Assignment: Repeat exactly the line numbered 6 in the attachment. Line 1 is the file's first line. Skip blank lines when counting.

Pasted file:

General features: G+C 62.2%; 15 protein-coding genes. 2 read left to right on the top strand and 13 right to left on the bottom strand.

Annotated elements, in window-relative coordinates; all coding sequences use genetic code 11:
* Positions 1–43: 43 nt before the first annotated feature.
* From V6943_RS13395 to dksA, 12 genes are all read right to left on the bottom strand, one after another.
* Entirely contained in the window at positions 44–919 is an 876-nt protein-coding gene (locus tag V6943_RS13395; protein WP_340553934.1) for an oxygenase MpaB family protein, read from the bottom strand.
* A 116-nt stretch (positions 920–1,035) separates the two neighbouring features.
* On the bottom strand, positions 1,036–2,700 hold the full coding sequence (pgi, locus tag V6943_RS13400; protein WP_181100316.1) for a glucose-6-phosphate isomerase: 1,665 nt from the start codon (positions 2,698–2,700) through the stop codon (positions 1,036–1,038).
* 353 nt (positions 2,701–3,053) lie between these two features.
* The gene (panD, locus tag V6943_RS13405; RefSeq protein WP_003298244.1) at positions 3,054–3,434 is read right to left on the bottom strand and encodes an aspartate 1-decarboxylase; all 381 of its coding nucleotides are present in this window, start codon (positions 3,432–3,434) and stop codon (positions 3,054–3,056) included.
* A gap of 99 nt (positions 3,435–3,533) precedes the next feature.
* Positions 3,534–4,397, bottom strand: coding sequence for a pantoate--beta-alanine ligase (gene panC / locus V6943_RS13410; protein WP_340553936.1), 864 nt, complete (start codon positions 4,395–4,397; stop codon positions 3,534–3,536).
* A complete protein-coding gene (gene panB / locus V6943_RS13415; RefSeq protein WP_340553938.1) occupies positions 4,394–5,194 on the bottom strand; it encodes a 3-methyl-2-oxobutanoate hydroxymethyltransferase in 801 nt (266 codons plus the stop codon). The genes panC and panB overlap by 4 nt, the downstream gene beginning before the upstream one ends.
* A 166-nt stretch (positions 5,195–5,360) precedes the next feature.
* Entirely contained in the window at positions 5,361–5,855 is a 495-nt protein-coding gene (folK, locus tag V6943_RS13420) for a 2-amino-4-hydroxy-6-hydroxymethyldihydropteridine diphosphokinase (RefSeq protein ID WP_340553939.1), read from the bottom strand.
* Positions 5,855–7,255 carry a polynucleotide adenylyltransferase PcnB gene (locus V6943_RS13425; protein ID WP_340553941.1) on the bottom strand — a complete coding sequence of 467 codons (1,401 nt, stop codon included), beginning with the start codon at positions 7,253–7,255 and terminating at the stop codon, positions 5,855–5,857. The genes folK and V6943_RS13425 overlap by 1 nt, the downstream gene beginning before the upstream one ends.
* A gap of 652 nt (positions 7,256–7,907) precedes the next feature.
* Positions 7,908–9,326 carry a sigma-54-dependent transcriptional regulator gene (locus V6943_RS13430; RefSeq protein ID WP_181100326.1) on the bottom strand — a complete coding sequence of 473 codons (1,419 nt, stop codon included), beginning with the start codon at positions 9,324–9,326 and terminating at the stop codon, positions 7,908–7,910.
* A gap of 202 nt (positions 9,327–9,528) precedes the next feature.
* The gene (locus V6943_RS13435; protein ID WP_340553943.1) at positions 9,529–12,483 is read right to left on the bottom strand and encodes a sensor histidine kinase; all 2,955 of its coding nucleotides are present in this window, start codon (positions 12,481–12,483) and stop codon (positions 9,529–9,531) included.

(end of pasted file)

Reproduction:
* A 116-nt stretch (positions 920–1,035) separates the two neighbouring features.